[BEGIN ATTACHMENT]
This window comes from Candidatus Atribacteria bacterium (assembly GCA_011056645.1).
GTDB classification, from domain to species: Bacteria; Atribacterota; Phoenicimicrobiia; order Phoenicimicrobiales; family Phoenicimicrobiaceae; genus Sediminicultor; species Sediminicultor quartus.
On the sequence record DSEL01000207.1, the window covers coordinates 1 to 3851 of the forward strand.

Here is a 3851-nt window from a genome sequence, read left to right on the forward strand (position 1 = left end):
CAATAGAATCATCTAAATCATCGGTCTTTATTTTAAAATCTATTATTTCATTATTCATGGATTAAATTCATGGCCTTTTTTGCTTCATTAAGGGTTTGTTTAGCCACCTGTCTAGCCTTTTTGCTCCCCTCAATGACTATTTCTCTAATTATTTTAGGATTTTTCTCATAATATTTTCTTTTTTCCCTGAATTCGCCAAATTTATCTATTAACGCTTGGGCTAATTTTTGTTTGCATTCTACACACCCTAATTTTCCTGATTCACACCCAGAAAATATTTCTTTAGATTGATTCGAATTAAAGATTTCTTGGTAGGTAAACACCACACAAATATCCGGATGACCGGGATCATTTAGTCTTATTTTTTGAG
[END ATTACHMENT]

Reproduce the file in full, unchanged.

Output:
This window comes from Candidatus Atribacteria bacterium (assembly GCA_011056645.1).
GTDB classification, from domain to species: Bacteria; Atribacterota; Phoenicimicrobiia; order Phoenicimicrobiales; family Phoenicimicrobiaceae; genus Sediminicultor; species Sediminicultor quartus.
On the sequence record DSEL01000207.1, the window covers coordinates 1 to 3851 of the forward strand.

Here is a 3851-nt window from a genome sequence, read left to right on the forward strand (position 1 = left end):
CAATAGAATCATCTAAATCATCGGTCTTTATTTTAAAATCTATTATTTCATTATTCATGGATTAAATTCATGGCCTTTTTTGCTTCATTAAGGGTTTGTTTAGCCACCTGTCTAGCCTTTTTGCTCCCCTCAATGACTATTTCTCTAATTATTTTAGGATTTTTCTCATAATATTTTCTTTTTTCCCTGAATTCGCCAAATTTATCTATTAACGCTTGGGCTAATTTTTGTTTGCATTCTACACACCCTAATTTTCCTGATTCACACCCAGAAAATATTTCTTTAGATTGATTCGAATTAAAGATTTCTTGGTAGGTAAACACCACACAAATATCCGGATGACCGGGATCATTTAGTCTTATTTTTTGAG